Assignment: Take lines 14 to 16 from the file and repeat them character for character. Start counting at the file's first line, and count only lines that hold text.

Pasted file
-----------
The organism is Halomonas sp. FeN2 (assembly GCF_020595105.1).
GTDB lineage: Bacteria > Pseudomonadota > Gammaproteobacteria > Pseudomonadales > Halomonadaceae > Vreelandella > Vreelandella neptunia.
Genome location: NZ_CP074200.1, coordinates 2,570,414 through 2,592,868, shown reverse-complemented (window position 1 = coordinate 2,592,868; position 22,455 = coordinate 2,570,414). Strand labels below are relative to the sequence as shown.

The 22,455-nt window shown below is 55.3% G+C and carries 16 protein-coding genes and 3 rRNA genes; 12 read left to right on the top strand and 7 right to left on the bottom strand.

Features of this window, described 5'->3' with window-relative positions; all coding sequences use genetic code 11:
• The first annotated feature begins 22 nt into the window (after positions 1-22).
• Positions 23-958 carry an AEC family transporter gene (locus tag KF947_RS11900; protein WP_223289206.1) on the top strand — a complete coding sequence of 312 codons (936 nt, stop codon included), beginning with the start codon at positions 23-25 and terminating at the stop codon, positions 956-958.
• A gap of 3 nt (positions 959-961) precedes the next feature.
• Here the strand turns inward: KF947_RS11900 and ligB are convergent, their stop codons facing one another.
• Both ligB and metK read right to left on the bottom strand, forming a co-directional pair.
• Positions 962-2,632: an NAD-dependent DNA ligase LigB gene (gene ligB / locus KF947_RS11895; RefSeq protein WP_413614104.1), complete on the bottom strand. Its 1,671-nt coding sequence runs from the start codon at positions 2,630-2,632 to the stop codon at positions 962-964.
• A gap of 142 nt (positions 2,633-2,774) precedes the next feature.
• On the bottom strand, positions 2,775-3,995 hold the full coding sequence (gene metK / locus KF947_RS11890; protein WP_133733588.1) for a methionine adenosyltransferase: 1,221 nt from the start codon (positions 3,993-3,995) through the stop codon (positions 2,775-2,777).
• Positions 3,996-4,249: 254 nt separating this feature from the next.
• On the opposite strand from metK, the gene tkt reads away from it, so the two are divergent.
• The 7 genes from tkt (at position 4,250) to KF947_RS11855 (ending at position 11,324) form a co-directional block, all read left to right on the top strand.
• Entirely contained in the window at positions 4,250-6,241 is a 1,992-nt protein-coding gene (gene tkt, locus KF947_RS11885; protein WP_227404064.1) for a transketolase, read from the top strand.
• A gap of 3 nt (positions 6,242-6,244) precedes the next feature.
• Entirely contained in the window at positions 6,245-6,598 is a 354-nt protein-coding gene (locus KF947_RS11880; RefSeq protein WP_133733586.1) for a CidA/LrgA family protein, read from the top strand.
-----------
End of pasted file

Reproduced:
• Positions 3,996-4,249: 254 nt separating this feature from the next.
• On the opposite strand from metK, the gene tkt reads away from it, so the two are divergent.
• The 7 genes from tkt (at position 4,250) to KF947_RS11855 (ending at position 11,324) form a co-directional block, all read left to right on the top strand.